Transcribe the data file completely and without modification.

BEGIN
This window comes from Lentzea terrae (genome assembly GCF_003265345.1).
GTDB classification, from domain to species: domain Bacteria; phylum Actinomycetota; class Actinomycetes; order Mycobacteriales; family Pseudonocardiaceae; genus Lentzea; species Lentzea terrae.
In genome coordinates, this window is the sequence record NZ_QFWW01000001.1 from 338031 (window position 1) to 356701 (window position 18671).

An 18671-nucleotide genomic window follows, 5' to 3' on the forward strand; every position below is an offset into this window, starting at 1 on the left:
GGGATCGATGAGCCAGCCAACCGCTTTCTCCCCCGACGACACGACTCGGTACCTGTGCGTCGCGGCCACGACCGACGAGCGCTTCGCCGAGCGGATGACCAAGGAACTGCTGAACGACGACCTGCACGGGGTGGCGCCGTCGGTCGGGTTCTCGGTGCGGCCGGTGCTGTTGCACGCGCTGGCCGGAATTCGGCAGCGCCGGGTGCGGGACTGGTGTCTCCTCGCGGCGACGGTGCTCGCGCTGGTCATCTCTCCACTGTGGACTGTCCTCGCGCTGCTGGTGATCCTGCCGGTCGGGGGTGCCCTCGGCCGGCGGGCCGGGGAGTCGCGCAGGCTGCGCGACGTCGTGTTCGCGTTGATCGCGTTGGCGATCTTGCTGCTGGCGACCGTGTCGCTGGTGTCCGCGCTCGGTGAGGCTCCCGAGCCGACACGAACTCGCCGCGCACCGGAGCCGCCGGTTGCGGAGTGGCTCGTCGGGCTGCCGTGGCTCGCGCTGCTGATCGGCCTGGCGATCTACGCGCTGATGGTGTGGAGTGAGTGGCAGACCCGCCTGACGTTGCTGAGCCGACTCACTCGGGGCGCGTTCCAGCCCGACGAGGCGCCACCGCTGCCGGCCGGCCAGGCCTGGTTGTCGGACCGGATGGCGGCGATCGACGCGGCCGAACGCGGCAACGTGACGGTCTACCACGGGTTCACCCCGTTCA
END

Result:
This window comes from Lentzea terrae (genome assembly GCF_003265345.1).
GTDB classification, from domain to species: domain Bacteria; phylum Actinomycetota; class Actinomycetes; order Mycobacteriales; family Pseudonocardiaceae; genus Lentzea; species Lentzea terrae.
In genome coordinates, this window is the sequence record NZ_QFWW01000001.1 from 338031 (window position 1) to 356701 (window position 18671).

An 18671-nucleotide genomic window follows, 5' to 3' on the forward strand; every position below is an offset into this window, starting at 1 on the left:
GGGATCGATGAGCCAGCCAACCGCTTTCTCCCCCGACGACACGACTCGGTACCTGTGCGTCGCGGCCACGACCGACGAGCGCTTCGCCGAGCGGATGACCAAGGAACTGCTGAACGACGACCTGCACGGGGTGGCGCCGTCGGTCGGGTTCTCGGTGCGGCCGGTGCTGTTGCACGCGCTGGCCGGAATTCGGCAGCGCCGGGTGCGGGACTGGTGTCTCCTCGCGGCGACGGTGCTCGCGCTGGTCATCTCTCCACTGTGGACTGTCCTCGCGCTGCTGGTGATCCTGCCGGTCGGGGGTGCCCTCGGCCGGCGGGCCGGGGAGTCGCGCAGGCTGCGCGACGTCGTGTTCGCGTTGATCGCGTTGGCGATCTTGCTGCTGGCGACCGTGTCGCTGGTGTCCGCGCTCGGTGAGGCTCCCGAGCCGACACGAACTCGCCGCGCACCGGAGCCGCCGGTTGCGGAGTGGCTCGTCGGGCTGCCGTGGCTCGCGCTGCTGATCGGCCTGGCGATCTACGCGCTGATGGTGTGGAGTGAGTGGCAGACCCGCCTGACGTTGCTGAGCCGACTCACTCGGGGCGCGTTCCAGCCCGACGAGGCGCCACCGCTGCCGGCCGGCCAGGCCTGGTTGTCGGACCGGATGGCGGCGATCGACGCGGCCGAACGCGGCAACGTGACGGTCTACCACGGGTTCACCCCGTTCA